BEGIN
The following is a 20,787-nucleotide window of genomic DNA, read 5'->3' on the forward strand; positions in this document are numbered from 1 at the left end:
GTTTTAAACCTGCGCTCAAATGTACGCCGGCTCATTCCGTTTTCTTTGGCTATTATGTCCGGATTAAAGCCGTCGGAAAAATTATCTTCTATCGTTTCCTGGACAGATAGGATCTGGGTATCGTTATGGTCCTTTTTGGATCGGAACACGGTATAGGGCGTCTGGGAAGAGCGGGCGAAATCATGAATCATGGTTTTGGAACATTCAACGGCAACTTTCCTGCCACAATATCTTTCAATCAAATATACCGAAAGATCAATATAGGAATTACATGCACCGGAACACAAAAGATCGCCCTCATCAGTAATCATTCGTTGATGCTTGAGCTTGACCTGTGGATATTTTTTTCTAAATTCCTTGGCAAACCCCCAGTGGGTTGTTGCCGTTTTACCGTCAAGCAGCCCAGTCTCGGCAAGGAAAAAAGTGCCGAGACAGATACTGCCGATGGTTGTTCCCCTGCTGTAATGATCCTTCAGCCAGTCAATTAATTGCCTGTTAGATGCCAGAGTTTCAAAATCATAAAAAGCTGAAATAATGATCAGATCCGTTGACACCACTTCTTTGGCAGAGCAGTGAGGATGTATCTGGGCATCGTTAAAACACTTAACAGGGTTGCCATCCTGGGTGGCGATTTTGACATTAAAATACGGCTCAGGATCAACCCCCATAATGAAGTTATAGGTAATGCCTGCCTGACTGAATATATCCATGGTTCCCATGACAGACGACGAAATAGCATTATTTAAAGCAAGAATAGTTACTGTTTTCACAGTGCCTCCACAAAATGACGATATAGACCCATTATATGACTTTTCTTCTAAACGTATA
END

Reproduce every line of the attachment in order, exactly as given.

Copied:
The following is a 20,787-nucleotide window of genomic DNA, read 5'->3' on the forward strand; positions in this document are numbered from 1 at the left end:
GTTTTAAACCTGCGCTCAAATGTACGCCGGCTCATTCCGTTTTCTTTGGCTATTATGTCCGGATTAAAGCCGTCGGAAAAATTATCTTCTATCGTTTCCTGGACAGATAGGATCTGGGTATCGTTATGGTCCTTTTTGGATCGGAACACGGTATAGGGCGTCTGGGAAGAGCGGGCGAAATCATGAATCATGGTTTTGGAACATTCAACGGCAACTTTCCTGCCACAATATCTTTCAATCAAATATACCGAAAGATCAATATAGGAATTACATGCACCGGAACACAAAAGATCGCCCTCATCAGTAATCATTCGTTGATGCTTGAGCTTGACCTGTGGATATTTTTTTCTAAATTCCTTGGCAAACCCCCAGTGGGTTGTTGCCGTTTTACCGTCAAGCAGCCCAGTCTCGGCAAGGAAAAAAGTGCCGAGACAGATACTGCCGATGGTTGTTCCCCTGCTGTAATGATCCTTCAGCCAGTCAATTAATTGCCTGTTAGATGCCAGAGTTTCAAAATCATAAAAAGCTGAAATAATGATCAGATCCGTTGACACCACTTCTTTGGCAGAGCAGTGAGGATGTATCTGGGCATCGTTAAAACACTTAACAGGGTTGCCATCCTGGGTGGCGATTTTGACATTAAAATACGGCTCAGGATCAACCCCCATAATGAAGTTATAGGTAATGCCTGCCTGACTGAATATATCCATGGTTCCCATGACAGACGACGAAATAGCATTATTTAAAGCAAGAATAGTTACTGTTTTCACAGTGCCTCCACAAAATGACGATATAGACCCATTATATGACTTTTCTTCTAAACGTATA